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8/3/2015
News: New general manager Lou Lamoriello envisions the Leafs' goaltending job as an open competition and indicates that head coach Mike Babcock feels the same way, according to the Toronto Star. "I think that right now I have a total open mind, and certainly I know Mike has the same," Lamoriello said. This will be the third straight season with Jonathan Bernier and James Reimer splitting goaltending duties.
Analysis: Lamoriello did indicate that Jonathan Bernier "has the ability, no question" to be a number one goalie in the NHL, but the twinetender hasn't shown the consistency in his game to take that job. And it's that inconsistency that has prevented him from getting a long-term deal with the Leafs. He just inked a two-year contract with the hope he can show the team he deserves a long-term, big-money deal. "Hopefully he has a year that pushes us, that is the organization, to speak to him next summer and looking for long term," continued Lamoriello.

Louis Domingue
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News: Louis Domingue will head to Europe for the 2015-16 season after opting not to sign his two-way qualifying offer with the Coyotes, Sarah McLellan of the Arizona Republic reports.
Analysis: With the Coyotes adding Anders Lindback to presumably serve as the backup to starter Mike Smith next season, Louis Domingue determined that playing overseas would be preferable to spending another year in the minors. The Coyotes will still retain his rights for the next four years, and with Lindback set to become a free agent next summer, it's quite possible that Domingue will be brought back in as one of Arizona's two goalies in 2016-17. The 23-year-old fared reasonably well in limited duty with the parent club last season, going 1-2-1 with a 2.73 GAA and .911 save percentage over seven appearances.

Aaron Dell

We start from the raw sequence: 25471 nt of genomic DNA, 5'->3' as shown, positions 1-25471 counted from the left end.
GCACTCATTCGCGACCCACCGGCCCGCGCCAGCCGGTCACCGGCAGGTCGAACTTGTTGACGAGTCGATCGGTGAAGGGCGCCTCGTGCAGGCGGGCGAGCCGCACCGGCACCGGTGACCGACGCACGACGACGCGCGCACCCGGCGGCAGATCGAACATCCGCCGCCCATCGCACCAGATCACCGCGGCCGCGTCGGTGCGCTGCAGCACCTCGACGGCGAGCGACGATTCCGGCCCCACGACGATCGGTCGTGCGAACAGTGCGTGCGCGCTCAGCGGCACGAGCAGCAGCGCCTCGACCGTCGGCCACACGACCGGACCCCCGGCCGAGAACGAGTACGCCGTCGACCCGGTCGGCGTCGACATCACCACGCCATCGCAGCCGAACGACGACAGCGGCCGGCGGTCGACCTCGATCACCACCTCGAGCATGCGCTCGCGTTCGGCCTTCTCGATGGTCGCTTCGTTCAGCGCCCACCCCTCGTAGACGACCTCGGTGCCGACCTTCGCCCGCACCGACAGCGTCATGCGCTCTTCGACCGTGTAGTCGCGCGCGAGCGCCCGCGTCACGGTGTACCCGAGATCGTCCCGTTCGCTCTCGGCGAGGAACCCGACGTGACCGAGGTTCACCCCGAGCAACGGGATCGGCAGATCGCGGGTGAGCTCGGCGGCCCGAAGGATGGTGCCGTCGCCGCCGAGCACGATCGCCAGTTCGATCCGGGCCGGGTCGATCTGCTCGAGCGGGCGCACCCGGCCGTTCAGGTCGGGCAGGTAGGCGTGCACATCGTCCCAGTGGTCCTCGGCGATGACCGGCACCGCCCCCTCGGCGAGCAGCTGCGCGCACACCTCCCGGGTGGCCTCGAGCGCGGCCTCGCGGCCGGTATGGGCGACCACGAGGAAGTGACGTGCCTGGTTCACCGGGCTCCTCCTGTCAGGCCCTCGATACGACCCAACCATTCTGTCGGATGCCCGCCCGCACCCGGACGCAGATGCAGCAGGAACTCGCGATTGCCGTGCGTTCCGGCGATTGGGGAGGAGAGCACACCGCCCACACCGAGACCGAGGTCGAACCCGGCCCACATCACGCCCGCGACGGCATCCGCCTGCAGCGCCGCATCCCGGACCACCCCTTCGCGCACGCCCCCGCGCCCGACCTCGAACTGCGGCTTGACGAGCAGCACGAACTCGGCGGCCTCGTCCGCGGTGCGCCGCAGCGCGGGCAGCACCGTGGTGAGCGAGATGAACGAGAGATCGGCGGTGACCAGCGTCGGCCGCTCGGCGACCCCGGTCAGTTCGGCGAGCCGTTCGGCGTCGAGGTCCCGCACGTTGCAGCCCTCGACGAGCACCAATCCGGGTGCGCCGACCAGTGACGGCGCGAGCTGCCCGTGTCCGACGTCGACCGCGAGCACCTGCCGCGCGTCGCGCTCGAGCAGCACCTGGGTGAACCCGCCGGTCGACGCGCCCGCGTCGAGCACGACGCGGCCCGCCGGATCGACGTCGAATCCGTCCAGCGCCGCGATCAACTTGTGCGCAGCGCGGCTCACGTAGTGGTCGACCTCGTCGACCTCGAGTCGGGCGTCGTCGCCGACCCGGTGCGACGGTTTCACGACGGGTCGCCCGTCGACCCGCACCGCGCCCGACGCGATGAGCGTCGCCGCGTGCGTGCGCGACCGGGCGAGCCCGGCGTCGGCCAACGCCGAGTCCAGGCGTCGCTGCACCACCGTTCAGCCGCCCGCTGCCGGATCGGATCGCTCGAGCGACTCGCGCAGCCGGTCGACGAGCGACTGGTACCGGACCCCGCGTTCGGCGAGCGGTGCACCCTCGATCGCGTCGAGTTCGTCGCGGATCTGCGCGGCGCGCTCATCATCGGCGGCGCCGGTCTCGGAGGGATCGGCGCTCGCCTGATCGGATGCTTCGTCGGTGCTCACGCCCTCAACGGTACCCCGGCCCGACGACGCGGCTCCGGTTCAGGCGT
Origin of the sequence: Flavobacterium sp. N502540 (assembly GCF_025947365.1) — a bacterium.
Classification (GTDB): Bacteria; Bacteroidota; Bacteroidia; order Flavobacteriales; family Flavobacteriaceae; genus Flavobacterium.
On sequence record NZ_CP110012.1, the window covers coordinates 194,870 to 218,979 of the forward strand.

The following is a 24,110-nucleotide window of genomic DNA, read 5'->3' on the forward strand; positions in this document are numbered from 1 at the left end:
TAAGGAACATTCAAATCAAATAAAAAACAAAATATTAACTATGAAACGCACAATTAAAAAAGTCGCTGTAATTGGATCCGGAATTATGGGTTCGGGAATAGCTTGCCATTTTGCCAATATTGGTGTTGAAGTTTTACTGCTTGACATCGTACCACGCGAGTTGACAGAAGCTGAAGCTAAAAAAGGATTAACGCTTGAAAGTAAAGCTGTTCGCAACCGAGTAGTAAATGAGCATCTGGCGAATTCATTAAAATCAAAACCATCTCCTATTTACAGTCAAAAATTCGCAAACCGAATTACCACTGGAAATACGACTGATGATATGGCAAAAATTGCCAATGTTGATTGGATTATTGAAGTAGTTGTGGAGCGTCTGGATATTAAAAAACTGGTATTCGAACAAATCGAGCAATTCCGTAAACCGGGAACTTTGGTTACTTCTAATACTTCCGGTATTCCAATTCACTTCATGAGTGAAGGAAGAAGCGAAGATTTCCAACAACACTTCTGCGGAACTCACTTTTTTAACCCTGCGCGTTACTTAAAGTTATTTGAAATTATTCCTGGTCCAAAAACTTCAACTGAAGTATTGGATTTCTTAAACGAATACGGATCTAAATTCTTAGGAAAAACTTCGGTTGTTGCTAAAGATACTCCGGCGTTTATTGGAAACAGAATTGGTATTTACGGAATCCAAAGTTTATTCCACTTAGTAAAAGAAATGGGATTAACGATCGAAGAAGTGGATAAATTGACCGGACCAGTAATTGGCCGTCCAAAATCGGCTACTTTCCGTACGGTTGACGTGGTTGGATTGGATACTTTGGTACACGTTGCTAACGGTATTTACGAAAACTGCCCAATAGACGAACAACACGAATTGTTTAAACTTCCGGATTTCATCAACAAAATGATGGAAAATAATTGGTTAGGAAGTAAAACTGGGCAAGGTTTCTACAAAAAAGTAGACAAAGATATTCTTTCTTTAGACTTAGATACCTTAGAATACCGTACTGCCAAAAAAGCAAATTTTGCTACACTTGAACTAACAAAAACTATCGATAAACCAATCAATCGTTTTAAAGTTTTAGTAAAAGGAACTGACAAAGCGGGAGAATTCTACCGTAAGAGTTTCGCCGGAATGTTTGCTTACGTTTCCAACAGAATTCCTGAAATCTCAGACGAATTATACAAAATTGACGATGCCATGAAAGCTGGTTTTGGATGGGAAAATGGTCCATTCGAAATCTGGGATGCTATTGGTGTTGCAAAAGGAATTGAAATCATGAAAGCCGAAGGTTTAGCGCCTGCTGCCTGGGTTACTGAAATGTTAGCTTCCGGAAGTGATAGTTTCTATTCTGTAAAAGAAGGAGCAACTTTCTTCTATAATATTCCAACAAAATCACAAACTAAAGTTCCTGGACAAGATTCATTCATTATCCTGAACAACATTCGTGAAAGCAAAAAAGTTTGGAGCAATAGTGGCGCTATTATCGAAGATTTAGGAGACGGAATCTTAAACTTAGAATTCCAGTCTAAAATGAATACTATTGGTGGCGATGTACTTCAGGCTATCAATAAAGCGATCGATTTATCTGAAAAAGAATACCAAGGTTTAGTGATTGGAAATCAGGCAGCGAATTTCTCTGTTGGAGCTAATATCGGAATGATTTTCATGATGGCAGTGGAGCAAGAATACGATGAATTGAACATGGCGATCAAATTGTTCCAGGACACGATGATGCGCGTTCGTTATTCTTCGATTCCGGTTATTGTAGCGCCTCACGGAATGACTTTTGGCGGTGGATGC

Dell Inks One-Year Deal With Sharks
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8/3/2015
News: Aaron Dell signed a one-year contract with the Sharks on Monday.
Analysis: The 26-year-old goaltender was solid in 26 games with AHL Worcester in 2014-15, posting a 2.06 GAA and a .927 save percentage in those contests. He will likely serve as the Sharks' primary AHL goaltender this season.

Brooks Orpik
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Brooks Orpik, D, WAS
8/3/2015
News: General manager Brian MacLellan indicated Monday that he expects Brooks Orpik (wrist) to be ready for the beginning of the season, Dan Rosen of NHL.com reports.
Analysis: Brooks Orpik is expected to begin full workout activities within a week or two, barring a setback, so it should provide him plenty of time to recover before the season begins. Assuming that's indeed the case, he should open the season among the top two pairings, and could pick up a fair number of assists while working with the likes of Alex Ovechkin and offseason addition T.J. Oshie.

Nicklas Backstrom
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8/3/2015
News: General manager Brian MacLellan indicated Monday that Nicklas Backstrom (hip) recently began skating again, Stephen Whyno of The Canadian Press reports.
Analysis: Nicklas Backstrom's status for the beginning of the season remains in doubt after offseason hip surgery, but he's at least progressing. The Capitals haven't released an official timeline for the top-line center, but it should clear up as the season draws near. If Backstrom is unavailable to begin the campaign, Evgeny Kuznetsov seems the likely candidate to center the top line, which would give him a significant increase in fantasy value.